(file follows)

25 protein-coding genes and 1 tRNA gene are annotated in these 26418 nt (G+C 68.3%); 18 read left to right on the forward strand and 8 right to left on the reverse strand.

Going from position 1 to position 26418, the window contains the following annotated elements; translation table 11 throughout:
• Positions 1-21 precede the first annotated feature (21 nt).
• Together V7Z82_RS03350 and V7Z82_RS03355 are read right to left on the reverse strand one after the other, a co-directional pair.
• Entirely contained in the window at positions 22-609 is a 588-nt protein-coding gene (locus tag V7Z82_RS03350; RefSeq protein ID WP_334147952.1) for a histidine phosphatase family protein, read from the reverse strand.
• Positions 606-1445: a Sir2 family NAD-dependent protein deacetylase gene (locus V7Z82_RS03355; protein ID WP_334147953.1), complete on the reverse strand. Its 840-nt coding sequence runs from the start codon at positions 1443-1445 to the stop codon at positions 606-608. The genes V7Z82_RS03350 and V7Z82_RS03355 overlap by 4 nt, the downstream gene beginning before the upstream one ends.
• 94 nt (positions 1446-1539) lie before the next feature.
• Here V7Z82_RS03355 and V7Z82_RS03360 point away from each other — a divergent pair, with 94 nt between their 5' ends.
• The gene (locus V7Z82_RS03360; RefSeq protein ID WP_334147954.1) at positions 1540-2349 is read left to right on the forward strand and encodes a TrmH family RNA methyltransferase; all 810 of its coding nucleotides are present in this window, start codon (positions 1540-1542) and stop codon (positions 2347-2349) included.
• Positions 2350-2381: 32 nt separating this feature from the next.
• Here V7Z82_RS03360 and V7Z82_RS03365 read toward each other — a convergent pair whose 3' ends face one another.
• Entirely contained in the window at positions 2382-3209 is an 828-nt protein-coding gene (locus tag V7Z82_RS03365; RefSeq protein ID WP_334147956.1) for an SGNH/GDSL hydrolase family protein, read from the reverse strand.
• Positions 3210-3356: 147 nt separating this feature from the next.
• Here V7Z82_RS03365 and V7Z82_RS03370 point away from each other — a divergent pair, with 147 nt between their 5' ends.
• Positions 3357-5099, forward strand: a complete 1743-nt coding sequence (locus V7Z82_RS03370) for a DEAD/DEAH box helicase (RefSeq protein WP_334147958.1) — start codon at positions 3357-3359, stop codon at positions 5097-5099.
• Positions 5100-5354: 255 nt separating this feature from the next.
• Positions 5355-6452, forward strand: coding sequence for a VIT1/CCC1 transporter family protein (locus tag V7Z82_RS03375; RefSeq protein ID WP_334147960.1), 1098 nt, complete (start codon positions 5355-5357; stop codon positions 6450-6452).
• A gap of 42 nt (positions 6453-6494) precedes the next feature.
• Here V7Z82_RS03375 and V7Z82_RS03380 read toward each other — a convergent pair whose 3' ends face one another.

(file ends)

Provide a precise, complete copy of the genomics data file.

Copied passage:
25 protein-coding genes and 1 tRNA gene are annotated in these 26418 nt (G+C 68.3%); 18 read left to right on the forward strand and 8 right to left on the reverse strand.

Going from position 1 to position 26418, the window contains the following annotated elements; translation table 11 throughout:
• Positions 1-21 precede the first annotated feature (21 nt).
• Together V7Z82_RS03350 and V7Z82_RS03355 are read right to left on the reverse strand one after the other, a co-directional pair.
• Entirely contained in the window at positions 22-609 is a 588-nt protein-coding gene (locus tag V7Z82_RS03350; RefSeq protein ID WP_334147952.1) for a histidine phosphatase family protein, read from the reverse strand.
• Positions 606-1445: a Sir2 family NAD-dependent protein deacetylase gene (locus V7Z82_RS03355; protein ID WP_334147953.1), complete on the reverse strand. Its 840-nt coding sequence runs from the start codon at positions 1443-1445 to the stop codon at positions 606-608. The genes V7Z82_RS03350 and V7Z82_RS03355 overlap by 4 nt, the downstream gene beginning before the upstream one ends.
• 94 nt (positions 1446-1539) lie before the next feature.
• Here V7Z82_RS03355 and V7Z82_RS03360 point away from each other — a divergent pair, with 94 nt between their 5' ends.
• The gene (locus V7Z82_RS03360; RefSeq protein ID WP_334147954.1) at positions 1540-2349 is read left to right on the forward strand and encodes a TrmH family RNA methyltransferase; all 810 of its coding nucleotides are present in this window, start codon (positions 1540-1542) and stop codon (positions 2347-2349) included.
• Positions 2350-2381: 32 nt separating this feature from the next.
• Here V7Z82_RS03360 and V7Z82_RS03365 read toward each other — a convergent pair whose 3' ends face one another.
• Entirely contained in the window at positions 2382-3209 is an 828-nt protein-coding gene (locus tag V7Z82_RS03365; RefSeq protein ID WP_334147956.1) for an SGNH/GDSL hydrolase family protein, read from the reverse strand.
• Positions 3210-3356: 147 nt separating this feature from the next.
• Here V7Z82_RS03365 and V7Z82_RS03370 point away from each other — a divergent pair, with 147 nt between their 5' ends.
• Positions 3357-5099, forward strand: a complete 1743-nt coding sequence (locus V7Z82_RS03370) for a DEAD/DEAH box helicase (RefSeq protein WP_334147958.1) — start codon at positions 3357-3359, stop codon at positions 5097-5099.
• Positions 5100-5354: 255 nt separating this feature from the next.
• Positions 5355-6452, forward strand: coding sequence for a VIT1/CCC1 transporter family protein (locus tag V7Z82_RS03375; RefSeq protein ID WP_334147960.1), 1098 nt, complete (start codon positions 5355-5357; stop codon positions 6450-6452).
• A gap of 42 nt (positions 6453-6494) precedes the next feature.
• Here V7Z82_RS03375 and V7Z82_RS03380 read toward each other — a convergent pair whose 3' ends face one another.